“The home care area will be huge for our integrated health system going forward, and there’s a lot of work to do to ensure it’s a model of excellence for the future,” Johansen said. “As I age, I think more about what I would want from senior services. I think about being at home and what choices I get to make in my health care. I work to put together a model that I think I would want to have and we, the people, would want to have.”
Important to home care is ensuring that seniors feel connected to the community. Senior Companions of South Dakota is one Good Samaritan Society initiative that pays volunteers to provide in-home assistance and support to clients, who receive the service free of charge.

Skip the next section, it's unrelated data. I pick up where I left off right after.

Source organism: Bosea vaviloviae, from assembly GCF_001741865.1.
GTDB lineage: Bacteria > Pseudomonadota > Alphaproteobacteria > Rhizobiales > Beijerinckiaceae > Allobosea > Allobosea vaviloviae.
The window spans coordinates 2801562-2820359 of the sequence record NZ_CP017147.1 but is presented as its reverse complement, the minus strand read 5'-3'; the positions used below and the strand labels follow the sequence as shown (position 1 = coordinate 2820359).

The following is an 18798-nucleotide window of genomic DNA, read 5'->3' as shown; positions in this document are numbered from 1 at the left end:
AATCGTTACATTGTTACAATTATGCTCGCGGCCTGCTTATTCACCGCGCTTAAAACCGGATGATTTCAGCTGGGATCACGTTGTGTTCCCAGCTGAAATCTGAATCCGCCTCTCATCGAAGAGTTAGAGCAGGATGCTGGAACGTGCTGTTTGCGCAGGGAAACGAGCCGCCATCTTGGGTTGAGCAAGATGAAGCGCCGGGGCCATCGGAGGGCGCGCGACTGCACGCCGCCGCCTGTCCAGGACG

Roles and responsibilities
In her current role, Johanson is the vice president of home- and community-based services and the president of Good Samaritan Society HCBS, LLCs, based in Texas and New Mexico.
In operations, Johansen says, “Every single day is different.” But globally, Johansen focuses on finances, communicates with regional vice presidents on a daily basis and teaches others about home health services. Her attention is often devoted to reports, compliance, surveys and more.
“It just depends on the day, but anything that benefits the patients and staff and our growth and having the tools that they need to run our business, I support that for all of the people who are doing the hard work out there,” Johansen says.
Along with her organizational leadership role, Johansen says she also was called to serve as a spiritual leader. When first informed that this would be part of her responsibilities, Johansen, who was raised in the church and taught Sunday school, worried whether she knew the Bible well enough.